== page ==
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Noturus miurus Jordan, 1877   

ts been a few years since we have covered this North American genera (
Noturus nocturnus, Dec. 2014) so 30 factsheets later we have returned to the "Brindled Madtom" Noturus miurus. for our June factsheet of 2017. Similar looking species are the "Checkered madtom", Noturus flavater and the "Yellowfin Madtom" N. flavipinnis.



Noturus miurus


Noturus miurus



Noturus miurus inhabits riffles, pools below riffles and runs over gravel and sand mixed with sticks and leaves in creeks and small rivers. Also found in lakes. In its natural habitat it feeds on dipteran larvae (midges and blackflies), mayflies (Potamanthus and Stenonema), and hydropsychid caddisflies (Cheumatopsyche).




Noturus miurus


Noturus miurus



It inhabits mainstream rivers of small to medium size and the lower reaches of their major tributaries. Most commonly associated with moderate velocities, moderate depth (about 60 cm), clean sand or clay substrata and cover in the form of leaf packs, brush and log jams. This species is most active at night.




Heaviest just anterior to dorsal spine. Eye large, upper jaw overhangs lower; 4 pairs barbels. Pectoral spine strongly serrate, poisonous. Adipose fin low, continuous with caudal, with shallow notch posteriorly. Caudal fin rounded.

Back dark yellow/brown with three saddles; yellowish below, sides mottled. Dorsal fin with black blotch on edge of first 4 rays; anal fin with blotch near edge of posterior rays. Dusky bands at end of caudal peduncle and near margin of caudal fin.

Aquarium Care

The Madtoms are well suited to aquarium life. Provide river gravel and smooth rounded stones for hiding places during the day. A power filter at one end of the tank will provide the conditions of a flowing stream for these catfish.



Can be kept with other stream- dwelling species such as shiners, minnows and darters.



As far as I am aware, no madtoms have been bred in the U. K. due to the unavailability of coolwater catfishes, but some successes have been recorded in the U.S. and Canada. Spawning's can takes place in Spring or Summer with higher temperatures to trigger the spawning. They exhibit parental care, with the male or both sexes guarding the clutch.  The life expectancy is three to four years and they will be sexually mature in two years. Ripe females of N. nocturnus have been collected in late May in Arkansas. Nests have been found in beer cans in shallow riffles with reduced flow at a water temperature of 77°F (25°C) Clutches range from 47-154 eggs. Nests are guarded by a single male and they hatch within 139-161 hours at the temperature mentioned above. See ScotCat article on the breeding of Noturus stanauli.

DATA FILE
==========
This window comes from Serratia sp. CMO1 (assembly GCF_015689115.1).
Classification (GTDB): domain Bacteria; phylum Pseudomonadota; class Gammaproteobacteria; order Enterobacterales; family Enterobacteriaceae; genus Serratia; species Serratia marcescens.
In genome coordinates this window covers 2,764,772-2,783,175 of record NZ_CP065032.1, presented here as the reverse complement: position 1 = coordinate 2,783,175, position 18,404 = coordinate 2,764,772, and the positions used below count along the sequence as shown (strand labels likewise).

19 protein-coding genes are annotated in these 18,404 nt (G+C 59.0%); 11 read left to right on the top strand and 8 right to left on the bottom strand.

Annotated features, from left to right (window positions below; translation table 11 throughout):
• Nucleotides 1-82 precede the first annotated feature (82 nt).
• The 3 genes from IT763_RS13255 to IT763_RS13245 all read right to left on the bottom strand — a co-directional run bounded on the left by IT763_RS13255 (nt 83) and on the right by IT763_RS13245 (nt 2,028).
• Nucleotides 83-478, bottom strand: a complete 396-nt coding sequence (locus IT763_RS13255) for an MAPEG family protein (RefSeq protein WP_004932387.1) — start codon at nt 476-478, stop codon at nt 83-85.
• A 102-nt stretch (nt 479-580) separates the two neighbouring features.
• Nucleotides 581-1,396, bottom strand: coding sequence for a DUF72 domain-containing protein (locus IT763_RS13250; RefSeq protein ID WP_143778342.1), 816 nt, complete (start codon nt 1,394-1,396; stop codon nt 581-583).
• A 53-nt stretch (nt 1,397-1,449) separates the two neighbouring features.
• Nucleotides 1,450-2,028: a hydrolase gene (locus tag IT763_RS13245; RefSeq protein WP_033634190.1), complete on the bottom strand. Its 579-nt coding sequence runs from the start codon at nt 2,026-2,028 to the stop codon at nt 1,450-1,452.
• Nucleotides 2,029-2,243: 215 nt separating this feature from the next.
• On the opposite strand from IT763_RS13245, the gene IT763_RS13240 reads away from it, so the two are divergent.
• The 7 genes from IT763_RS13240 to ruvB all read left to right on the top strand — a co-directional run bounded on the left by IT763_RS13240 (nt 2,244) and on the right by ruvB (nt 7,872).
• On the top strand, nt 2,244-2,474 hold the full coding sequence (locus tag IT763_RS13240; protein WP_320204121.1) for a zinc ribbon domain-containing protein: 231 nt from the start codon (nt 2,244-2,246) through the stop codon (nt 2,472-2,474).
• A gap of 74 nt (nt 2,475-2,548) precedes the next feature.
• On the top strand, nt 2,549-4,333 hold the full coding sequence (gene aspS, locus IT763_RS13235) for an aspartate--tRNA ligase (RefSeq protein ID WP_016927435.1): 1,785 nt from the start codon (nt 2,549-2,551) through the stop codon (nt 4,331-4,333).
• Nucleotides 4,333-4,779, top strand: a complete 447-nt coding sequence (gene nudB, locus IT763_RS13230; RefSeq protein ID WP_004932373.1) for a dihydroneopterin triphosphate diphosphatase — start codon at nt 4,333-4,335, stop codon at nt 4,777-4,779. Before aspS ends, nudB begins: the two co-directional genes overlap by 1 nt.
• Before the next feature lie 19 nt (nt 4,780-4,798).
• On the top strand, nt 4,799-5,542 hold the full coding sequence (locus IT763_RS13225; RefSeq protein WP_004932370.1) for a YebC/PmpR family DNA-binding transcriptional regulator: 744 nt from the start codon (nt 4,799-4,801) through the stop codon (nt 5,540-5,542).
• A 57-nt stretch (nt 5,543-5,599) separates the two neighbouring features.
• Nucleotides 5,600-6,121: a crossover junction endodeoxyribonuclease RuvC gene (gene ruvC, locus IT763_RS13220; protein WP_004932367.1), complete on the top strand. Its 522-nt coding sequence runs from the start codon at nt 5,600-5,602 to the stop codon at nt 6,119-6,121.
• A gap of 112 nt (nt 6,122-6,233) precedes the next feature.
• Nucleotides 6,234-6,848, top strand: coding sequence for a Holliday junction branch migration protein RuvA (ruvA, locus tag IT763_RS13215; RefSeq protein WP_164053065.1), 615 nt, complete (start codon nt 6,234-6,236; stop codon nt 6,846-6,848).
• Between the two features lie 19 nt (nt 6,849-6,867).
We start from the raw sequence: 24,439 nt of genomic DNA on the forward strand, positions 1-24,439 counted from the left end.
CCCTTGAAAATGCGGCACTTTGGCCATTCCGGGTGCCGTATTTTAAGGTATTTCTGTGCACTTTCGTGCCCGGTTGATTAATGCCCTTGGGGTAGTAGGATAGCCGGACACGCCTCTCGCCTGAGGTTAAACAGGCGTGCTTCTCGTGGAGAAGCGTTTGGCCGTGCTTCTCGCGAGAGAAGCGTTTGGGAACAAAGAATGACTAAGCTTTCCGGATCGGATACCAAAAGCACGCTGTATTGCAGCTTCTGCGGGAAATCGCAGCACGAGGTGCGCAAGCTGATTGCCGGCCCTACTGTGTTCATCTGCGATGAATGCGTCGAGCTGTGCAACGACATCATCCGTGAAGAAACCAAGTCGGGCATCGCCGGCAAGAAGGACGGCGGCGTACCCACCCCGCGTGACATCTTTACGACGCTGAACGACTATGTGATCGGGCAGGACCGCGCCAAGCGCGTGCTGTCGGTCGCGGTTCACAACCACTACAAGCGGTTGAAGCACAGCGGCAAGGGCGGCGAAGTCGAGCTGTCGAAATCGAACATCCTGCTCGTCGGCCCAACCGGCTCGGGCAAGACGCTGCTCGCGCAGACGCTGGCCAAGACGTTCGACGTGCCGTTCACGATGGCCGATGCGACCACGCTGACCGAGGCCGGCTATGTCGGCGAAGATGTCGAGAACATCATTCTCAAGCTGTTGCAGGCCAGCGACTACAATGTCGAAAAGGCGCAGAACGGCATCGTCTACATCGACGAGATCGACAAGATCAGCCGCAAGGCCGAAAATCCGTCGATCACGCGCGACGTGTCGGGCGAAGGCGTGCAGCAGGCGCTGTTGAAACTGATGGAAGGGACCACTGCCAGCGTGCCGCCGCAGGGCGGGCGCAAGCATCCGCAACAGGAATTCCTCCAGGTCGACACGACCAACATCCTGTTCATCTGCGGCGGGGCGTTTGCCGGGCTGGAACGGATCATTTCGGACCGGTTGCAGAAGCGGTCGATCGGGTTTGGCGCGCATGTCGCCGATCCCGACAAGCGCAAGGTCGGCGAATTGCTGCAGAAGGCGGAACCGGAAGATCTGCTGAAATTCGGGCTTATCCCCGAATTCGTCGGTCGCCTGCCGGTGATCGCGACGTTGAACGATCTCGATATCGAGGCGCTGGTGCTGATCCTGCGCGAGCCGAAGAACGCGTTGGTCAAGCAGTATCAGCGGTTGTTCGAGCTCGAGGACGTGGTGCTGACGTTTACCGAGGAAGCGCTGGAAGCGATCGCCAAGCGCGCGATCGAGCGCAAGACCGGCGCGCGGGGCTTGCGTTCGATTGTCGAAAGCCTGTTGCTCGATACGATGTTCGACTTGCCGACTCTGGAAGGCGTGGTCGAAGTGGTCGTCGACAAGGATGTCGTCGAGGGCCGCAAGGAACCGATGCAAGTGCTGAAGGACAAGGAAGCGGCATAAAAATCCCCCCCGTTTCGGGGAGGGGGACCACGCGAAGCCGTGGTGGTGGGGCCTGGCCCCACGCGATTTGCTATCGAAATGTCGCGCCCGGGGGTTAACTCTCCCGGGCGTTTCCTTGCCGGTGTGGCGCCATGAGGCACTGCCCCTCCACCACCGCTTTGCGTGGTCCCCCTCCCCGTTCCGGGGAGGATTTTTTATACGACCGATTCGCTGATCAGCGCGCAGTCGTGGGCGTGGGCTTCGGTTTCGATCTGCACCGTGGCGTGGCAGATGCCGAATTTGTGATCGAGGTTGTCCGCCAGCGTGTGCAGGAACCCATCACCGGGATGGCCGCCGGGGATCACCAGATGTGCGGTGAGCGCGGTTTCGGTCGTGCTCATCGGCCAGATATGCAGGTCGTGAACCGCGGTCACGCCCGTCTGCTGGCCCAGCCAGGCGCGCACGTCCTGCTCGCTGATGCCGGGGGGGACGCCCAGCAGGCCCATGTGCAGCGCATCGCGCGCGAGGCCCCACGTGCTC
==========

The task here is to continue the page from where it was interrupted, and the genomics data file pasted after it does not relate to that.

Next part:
Sexual Differences

Not recorded but usually the females are more rotund.



They like most meaty food, such as cut-up earth worms, frozen blood worm and prawns. They will also take tablet and pellet foods. A varied diet will keep them in optimum health.

Glossary of Terms

Pectoral: The paired fins just behind the head.

Dorsal fin: The primary rayed fin(s) on top of the body.
Anal fin: The median, unpaired, ventrally located fin that lies behind the anus, usually on the posterior half of the fish.

Whisker-like structure on the heads of most catfish.
Adipose fin: Fleshy finlike projection without rays, behind the rayed dorsal fin.
Caudal fin: The tail.
Caudal peduncle
: The narrow part of a fish's body to which the caudal or tail fin is attached.


Noturus: Greek, noton = back + Greek, oura = tail; refering to the position of the tail over the back.
miurus: meaning curtailed, probably referring to the short appearance of this fish.


Page, L.M. and B.M. Burr, 1991. A field guide to freshwater fishes of North America north of Mexico. Houghton Mifflin Company, Boston. 432 p
Froese, R. and D. Pauly. Editors. 2016.FishBase. World Wide Web electronic publication. www.fishbase.org, ( 06/2016 )
Ferraris, C.J. Jr., 2007. Checklist of catfishes, recent and fossil (Osteichthyes: Siluriformes), and catalogue of siluriform primary types. Zootaxa 1418:1-628.
The Audubon Society Field guide to North American Fishes, Whales & Dolphins. Alfred A. Knopf, New York. 848 p.

Photo Credits

© Matt Wagner

Factsheet 252

Common Name:
Brindled Madtom
North America: lower Great Lakes drainages in Ontario, Canada and New York, USA southwest through most of Ohio River basin and lower Mississippi River basin (west to east Kansas and Oklahoma); Mohawk River in New York; Pearl River and Lake Pontchartrain drainages in Mississippi and Louisiana, USA. Type locality: Maumee River basin, lower Wabash River basin and White River near Indianapolis, Indiana [restricted to White River near Indianapolis, by lectotype designation].
11.0cm. (4¼ins)
16 -23°C (59-73°F)
6.5 - 7.0.
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